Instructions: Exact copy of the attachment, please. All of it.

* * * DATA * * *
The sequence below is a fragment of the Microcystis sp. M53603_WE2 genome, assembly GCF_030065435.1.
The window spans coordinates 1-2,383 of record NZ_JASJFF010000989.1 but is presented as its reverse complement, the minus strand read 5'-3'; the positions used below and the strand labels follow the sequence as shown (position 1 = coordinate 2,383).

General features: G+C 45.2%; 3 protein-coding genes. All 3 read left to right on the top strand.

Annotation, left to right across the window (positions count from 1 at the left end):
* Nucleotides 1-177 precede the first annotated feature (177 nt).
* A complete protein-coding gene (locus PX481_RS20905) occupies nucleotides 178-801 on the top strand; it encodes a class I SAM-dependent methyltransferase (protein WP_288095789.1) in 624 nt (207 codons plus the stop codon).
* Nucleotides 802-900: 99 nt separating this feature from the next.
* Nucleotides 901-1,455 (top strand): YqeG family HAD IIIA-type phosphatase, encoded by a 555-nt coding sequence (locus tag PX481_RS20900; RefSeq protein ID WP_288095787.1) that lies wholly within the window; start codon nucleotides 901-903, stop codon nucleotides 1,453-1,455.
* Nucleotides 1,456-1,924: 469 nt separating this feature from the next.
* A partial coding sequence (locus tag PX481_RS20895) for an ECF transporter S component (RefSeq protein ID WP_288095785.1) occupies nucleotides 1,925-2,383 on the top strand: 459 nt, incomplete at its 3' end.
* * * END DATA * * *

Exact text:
The sequence below is a fragment of the Microcystis sp. M53603_WE2 genome, assembly GCF_030065435.1.
The window spans coordinates 1-2,383 of record NZ_JASJFF010000989.1 but is presented as its reverse complement, the minus strand read 5'-3'; the positions used below and the strand labels follow the sequence as shown (position 1 = coordinate 2,383).

General features: G+C 45.2%; 3 protein-coding genes. All 3 read left to right on the top strand.

Annotation, left to right across the window (positions count from 1 at the left end):
* Nucleotides 1-177 precede the first annotated feature (177 nt).
* A complete protein-coding gene (locus PX481_RS20905) occupies nucleotides 178-801 on the top strand; it encodes a class I SAM-dependent methyltransferase (protein WP_288095789.1) in 624 nt (207 codons plus the stop codon).
* Nucleotides 802-900: 99 nt separating this feature from the next.
* Nucleotides 901-1,455 (top strand): YqeG family HAD IIIA-type phosphatase, encoded by a 555-nt coding sequence (locus tag PX481_RS20900; RefSeq protein ID WP_288095787.1) that lies wholly within the window; start codon nucleotides 901-903, stop codon nucleotides 1,453-1,455.
* Nucleotides 1,456-1,924: 469 nt separating this feature from the next.
* A partial coding sequence (locus tag PX481_RS20895) for an ECF transporter S component (RefSeq protein ID WP_288095785.1) occupies nucleotides 1,925-2,383 on the top strand: 459 nt, incomplete at its 3' end.